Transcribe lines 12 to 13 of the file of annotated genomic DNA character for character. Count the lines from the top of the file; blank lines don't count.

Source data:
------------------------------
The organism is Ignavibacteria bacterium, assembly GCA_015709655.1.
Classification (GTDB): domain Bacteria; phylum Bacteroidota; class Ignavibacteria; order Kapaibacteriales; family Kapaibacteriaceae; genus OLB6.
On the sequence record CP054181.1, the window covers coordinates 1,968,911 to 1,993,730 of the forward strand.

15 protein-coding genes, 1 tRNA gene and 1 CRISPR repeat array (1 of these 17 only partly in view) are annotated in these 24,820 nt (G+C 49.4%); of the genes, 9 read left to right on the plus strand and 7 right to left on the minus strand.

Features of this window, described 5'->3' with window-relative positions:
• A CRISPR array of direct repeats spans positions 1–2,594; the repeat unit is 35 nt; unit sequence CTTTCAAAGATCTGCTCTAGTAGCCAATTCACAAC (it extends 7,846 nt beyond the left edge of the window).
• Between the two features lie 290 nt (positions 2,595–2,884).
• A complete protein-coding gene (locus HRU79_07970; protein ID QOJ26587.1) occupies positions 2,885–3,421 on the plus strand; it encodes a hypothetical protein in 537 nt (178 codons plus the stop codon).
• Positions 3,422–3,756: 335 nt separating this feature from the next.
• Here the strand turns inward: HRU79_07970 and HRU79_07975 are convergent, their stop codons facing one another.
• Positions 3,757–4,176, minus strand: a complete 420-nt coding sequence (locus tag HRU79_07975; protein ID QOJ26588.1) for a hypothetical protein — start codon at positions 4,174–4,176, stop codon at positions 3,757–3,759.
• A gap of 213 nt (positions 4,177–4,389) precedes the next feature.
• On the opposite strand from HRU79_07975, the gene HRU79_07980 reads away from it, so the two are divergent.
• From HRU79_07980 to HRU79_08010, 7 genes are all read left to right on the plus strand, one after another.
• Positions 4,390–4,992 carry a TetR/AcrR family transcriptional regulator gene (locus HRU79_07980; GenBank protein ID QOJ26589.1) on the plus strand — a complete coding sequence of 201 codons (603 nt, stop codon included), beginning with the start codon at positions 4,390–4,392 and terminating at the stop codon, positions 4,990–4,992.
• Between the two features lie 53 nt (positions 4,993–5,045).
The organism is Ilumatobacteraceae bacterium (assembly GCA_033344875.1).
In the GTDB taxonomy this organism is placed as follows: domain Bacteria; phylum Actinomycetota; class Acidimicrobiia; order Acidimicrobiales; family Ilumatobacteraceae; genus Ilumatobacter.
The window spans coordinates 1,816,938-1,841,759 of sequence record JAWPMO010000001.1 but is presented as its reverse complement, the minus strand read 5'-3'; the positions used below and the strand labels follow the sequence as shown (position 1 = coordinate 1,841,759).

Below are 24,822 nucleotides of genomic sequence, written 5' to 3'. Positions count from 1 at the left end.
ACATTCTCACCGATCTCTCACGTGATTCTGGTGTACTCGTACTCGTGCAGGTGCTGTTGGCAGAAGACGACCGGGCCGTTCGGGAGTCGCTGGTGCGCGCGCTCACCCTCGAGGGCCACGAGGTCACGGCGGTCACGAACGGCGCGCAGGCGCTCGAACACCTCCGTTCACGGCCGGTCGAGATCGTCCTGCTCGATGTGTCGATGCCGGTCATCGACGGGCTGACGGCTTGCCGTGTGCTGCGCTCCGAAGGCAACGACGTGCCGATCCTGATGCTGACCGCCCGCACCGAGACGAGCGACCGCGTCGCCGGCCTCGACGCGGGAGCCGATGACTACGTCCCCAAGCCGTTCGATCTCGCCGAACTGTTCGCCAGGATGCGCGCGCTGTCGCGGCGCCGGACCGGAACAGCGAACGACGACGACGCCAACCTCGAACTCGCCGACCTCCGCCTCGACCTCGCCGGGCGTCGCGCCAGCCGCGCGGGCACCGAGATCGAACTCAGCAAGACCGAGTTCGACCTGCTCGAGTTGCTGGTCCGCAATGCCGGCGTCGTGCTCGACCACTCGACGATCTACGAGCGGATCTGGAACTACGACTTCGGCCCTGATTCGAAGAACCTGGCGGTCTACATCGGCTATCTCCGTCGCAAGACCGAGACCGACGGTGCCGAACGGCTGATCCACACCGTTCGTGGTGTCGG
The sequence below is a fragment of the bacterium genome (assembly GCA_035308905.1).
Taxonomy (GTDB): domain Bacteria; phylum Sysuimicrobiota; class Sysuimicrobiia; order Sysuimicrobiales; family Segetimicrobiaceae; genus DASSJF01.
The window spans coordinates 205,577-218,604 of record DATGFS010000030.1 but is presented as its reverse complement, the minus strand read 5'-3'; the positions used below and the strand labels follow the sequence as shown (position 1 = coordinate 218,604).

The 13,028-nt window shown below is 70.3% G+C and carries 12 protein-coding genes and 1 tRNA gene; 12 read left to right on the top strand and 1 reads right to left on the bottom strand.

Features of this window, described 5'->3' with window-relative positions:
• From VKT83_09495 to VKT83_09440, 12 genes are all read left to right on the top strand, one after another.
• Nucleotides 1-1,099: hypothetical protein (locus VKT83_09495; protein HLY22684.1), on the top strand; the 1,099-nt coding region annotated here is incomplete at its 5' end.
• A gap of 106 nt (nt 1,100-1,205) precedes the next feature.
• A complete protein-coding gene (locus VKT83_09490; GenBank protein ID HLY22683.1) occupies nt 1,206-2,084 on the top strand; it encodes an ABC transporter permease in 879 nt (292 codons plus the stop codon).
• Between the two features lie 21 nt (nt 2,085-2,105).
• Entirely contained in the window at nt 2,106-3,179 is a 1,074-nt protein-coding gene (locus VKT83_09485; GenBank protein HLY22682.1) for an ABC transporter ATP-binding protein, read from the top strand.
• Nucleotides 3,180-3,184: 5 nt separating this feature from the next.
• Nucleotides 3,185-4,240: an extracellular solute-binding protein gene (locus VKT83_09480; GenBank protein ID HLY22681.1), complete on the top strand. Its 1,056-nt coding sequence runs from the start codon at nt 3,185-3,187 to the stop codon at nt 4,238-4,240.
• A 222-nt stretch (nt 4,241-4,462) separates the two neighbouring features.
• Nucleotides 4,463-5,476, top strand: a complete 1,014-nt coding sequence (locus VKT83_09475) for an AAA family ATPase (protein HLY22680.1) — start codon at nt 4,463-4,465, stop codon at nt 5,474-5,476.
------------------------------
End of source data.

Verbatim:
• A gap of 213 nt (positions 4,177–4,389) precedes the next feature.
• On the opposite strand from HRU79_07975, the gene HRU79_07980 reads away from it, so the two are divergent.